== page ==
Georgetown University law professor and human rights activist Rosa Brooks wanted to better understand police and America's criminal justice system, so she decided to join the police force as a reserve.
As a reserve officer with the D.C. Metro Police Department, Brooks passed the police academy and was sent on patrol like other police. From 2016 until 2020, she carried a badge and a gun and worked a minimum of 24 hours a month as a reserve.
"If you want to change something, you have to understand it," she says. "It's very hard to understand something from the outside."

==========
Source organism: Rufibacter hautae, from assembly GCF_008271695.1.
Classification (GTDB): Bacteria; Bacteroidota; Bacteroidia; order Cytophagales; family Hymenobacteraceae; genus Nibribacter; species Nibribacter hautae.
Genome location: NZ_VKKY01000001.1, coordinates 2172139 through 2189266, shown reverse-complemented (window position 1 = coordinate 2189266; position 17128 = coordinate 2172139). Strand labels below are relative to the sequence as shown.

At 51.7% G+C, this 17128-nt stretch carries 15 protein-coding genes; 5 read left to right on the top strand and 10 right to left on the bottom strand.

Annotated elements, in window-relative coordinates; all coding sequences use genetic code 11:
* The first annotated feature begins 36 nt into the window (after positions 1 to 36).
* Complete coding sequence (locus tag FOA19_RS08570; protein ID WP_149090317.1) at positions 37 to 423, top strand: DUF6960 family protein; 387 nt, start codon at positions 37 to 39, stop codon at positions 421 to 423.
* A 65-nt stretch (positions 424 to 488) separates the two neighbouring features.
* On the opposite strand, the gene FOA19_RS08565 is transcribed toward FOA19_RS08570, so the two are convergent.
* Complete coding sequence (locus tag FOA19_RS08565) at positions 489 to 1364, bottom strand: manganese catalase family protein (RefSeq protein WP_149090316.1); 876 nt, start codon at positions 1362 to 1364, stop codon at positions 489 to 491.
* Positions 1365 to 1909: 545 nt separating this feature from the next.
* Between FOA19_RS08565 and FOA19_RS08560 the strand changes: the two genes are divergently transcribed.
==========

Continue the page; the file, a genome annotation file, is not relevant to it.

During her time on the force, Brooks responded to calls for a variety of serious issues, including domestic violence, robbery and shots fired. She also saw firsthand how trivial offenses sometimes resulted in arrest. The experience left her with a long list of ideas about how police departments could reform. But Brooks is quick to note that it's not just the police who need to change.
"The experience ... left me with a really clear sense that the deepest problems in policing can't be changed by police — they have to be changed by the rest of us," she says.
Read or Listen to full interview at: NPR.org